Delta Air Lines Inc., which expects a more than $2 billion (Ђ1.7 billion) loss this year, said on Wednesday it will return to profitability two years from now if, among other things, it can wring huge concessions from its pilots and jet fuel doesn't get more costly.
The Atlanta-based airline's projection of a $498 million (Ђ415 million) annual profit in 2007, its first since 2000, was included in a Securities and Exchange Commission filing.
Delta, which filed for bankruptcy protection on Sept. 14 in New York, said its expected $2.1 billion (Ђ1.75 billion) loss for this year, which excludes one-time items, will drop to a $412 million (Ђ343.5 million) loss in 2006, followed by the projected profit in 2007.
In 2000, the airline posted an annual profit of $815 million. It has posted nearly $10 billion (Ђ8.3 billion) in losses since January 2001, and another loss is expected when it reports its third-quarter results on Nov. 9.
Delta's ability to meet its projections in its business plan depends on several factors.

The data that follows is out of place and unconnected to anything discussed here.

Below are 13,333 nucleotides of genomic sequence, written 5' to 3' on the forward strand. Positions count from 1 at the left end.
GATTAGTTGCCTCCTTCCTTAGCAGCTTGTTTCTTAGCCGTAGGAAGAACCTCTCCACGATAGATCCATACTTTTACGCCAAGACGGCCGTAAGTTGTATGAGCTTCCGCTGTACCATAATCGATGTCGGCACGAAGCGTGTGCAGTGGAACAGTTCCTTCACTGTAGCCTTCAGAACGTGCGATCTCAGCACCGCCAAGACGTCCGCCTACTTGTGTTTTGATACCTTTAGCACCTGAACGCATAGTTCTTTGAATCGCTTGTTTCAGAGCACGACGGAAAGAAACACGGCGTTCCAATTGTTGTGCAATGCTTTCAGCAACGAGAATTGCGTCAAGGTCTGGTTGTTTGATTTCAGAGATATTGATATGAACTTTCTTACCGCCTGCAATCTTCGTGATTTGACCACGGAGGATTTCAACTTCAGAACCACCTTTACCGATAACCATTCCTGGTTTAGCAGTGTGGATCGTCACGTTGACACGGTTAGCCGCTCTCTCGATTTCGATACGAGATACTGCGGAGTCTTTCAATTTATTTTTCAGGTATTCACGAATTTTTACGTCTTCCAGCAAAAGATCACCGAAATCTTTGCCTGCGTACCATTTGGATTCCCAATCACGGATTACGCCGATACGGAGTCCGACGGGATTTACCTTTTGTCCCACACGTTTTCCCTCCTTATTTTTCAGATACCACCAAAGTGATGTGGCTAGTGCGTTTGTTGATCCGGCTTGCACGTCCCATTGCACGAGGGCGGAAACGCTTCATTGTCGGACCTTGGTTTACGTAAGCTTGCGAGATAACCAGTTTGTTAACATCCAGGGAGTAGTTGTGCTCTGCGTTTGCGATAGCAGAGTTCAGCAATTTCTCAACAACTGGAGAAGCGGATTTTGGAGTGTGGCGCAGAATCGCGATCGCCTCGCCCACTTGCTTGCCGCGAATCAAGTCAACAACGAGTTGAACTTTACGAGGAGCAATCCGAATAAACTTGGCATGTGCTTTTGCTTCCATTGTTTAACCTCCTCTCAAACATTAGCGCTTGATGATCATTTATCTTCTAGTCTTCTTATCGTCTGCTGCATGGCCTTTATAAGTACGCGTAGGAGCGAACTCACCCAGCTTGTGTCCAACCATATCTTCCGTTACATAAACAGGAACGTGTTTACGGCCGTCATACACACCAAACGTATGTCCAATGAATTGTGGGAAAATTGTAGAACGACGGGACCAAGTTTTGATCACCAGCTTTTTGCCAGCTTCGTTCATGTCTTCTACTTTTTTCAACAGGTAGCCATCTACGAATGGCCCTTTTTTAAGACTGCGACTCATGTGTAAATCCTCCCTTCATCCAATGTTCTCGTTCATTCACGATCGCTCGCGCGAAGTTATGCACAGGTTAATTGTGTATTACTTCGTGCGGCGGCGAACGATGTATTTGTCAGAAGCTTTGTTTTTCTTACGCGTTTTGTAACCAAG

One of those is its ability to cut annual labor costs by $930 million (Ђ775.5 million). Of that total, it wants $325 million (Ђ271 million) in concessions to come from its pilots. Another factor is fuel prices. Delta's business plan assumes that the average price of jet fuel will be $2.01 per gallon for the rest of the year and $1.73 a gallon in 2006 and 2007.
At the moment, the spot price of jet fuel in New York is $1.94 a gallon.
Delta said that for its business plan to be successful, and for it to reach its earnings projections, it must also survive a serious but short-term liquidity shortfall. It said it expects to do that through court-approved debtor-in-possession financing and then through decreasing costs and increasing revenues, AP reported. V.A.
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